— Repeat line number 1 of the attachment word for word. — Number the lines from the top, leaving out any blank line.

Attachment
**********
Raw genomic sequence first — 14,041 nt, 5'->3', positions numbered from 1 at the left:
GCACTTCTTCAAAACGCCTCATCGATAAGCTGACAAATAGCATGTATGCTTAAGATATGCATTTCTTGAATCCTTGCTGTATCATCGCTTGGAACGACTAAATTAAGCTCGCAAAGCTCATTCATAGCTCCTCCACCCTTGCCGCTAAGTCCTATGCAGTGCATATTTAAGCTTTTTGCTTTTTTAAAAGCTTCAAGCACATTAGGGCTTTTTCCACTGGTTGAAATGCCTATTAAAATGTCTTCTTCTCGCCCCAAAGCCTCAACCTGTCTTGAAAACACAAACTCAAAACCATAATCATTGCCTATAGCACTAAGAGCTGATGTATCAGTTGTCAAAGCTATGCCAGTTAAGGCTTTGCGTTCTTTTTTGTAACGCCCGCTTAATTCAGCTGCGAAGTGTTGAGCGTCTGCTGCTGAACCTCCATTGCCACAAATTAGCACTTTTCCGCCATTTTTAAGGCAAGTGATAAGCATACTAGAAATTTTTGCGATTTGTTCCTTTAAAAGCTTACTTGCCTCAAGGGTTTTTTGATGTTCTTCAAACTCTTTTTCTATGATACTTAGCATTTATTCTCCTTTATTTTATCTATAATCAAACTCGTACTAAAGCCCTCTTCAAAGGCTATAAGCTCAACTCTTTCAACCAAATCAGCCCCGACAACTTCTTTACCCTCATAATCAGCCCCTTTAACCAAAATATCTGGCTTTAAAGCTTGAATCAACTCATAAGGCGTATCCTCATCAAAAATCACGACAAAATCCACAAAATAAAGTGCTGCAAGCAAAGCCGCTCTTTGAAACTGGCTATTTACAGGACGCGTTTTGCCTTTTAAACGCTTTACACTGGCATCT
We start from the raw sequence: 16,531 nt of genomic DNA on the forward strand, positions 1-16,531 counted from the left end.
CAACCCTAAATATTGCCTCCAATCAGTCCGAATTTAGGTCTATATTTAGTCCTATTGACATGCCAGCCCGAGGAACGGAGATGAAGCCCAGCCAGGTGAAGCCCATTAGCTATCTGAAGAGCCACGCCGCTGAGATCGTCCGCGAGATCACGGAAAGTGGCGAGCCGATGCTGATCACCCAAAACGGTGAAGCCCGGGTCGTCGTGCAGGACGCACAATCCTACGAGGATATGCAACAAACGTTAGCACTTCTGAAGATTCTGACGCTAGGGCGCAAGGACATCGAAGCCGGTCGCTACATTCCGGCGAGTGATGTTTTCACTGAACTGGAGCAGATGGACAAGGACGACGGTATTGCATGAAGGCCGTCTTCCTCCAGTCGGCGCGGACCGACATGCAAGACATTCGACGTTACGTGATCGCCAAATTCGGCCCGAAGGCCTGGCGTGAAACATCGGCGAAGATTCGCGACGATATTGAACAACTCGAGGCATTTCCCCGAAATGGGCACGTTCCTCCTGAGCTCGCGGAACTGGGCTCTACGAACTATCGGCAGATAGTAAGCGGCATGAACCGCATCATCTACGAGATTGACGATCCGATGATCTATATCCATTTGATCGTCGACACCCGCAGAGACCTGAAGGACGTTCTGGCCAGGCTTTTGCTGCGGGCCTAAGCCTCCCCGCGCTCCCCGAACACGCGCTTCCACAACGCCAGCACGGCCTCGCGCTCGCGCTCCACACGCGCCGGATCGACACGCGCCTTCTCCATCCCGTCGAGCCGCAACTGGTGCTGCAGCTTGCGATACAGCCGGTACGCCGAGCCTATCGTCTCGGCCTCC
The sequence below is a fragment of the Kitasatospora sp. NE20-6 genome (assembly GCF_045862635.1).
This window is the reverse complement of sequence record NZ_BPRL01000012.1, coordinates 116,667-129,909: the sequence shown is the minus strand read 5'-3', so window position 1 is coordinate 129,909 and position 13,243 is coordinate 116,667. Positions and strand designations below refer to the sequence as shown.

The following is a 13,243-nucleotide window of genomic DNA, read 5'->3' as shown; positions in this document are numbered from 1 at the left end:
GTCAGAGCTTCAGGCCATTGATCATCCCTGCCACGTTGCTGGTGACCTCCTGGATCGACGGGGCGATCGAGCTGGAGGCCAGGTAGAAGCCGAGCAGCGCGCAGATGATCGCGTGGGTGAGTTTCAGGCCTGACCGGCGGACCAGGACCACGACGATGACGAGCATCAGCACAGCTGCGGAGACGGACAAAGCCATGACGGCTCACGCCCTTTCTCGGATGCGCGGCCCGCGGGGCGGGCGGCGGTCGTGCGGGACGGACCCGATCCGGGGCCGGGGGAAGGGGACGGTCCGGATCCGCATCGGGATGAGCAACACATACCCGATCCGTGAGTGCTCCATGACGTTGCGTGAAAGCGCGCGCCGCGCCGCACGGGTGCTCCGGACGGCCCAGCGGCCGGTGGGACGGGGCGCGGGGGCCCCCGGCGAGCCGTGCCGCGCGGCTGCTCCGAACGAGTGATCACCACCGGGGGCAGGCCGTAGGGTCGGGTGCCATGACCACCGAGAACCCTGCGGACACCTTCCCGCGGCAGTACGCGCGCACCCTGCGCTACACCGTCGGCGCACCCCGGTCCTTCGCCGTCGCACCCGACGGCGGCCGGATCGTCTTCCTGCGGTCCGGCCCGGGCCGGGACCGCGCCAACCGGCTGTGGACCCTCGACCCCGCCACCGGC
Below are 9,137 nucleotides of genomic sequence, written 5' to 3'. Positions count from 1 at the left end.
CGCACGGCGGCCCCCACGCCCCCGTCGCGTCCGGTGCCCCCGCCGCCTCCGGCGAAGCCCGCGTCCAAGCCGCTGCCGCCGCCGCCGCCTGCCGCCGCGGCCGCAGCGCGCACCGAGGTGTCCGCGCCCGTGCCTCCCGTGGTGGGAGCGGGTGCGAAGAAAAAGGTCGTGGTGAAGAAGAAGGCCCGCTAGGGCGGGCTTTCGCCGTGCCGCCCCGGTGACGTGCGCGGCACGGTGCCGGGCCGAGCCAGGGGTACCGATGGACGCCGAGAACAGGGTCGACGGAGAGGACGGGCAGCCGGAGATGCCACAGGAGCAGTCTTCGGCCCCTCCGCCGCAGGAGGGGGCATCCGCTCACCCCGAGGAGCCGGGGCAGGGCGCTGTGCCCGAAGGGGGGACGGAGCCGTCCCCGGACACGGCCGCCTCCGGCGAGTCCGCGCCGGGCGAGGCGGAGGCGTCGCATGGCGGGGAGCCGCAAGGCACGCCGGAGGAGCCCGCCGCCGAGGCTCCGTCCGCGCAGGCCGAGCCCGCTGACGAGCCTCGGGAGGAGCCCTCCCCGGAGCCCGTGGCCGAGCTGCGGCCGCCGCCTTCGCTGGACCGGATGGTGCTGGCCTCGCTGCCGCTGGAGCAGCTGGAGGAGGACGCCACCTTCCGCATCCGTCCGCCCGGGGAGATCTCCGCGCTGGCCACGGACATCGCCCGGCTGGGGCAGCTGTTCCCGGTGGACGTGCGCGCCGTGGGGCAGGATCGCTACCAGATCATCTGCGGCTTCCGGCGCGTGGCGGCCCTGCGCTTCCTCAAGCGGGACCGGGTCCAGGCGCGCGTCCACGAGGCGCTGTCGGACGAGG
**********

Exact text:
Raw genomic sequence first — 14,041 nt, 5'->3', positions numbered from 1 at the left: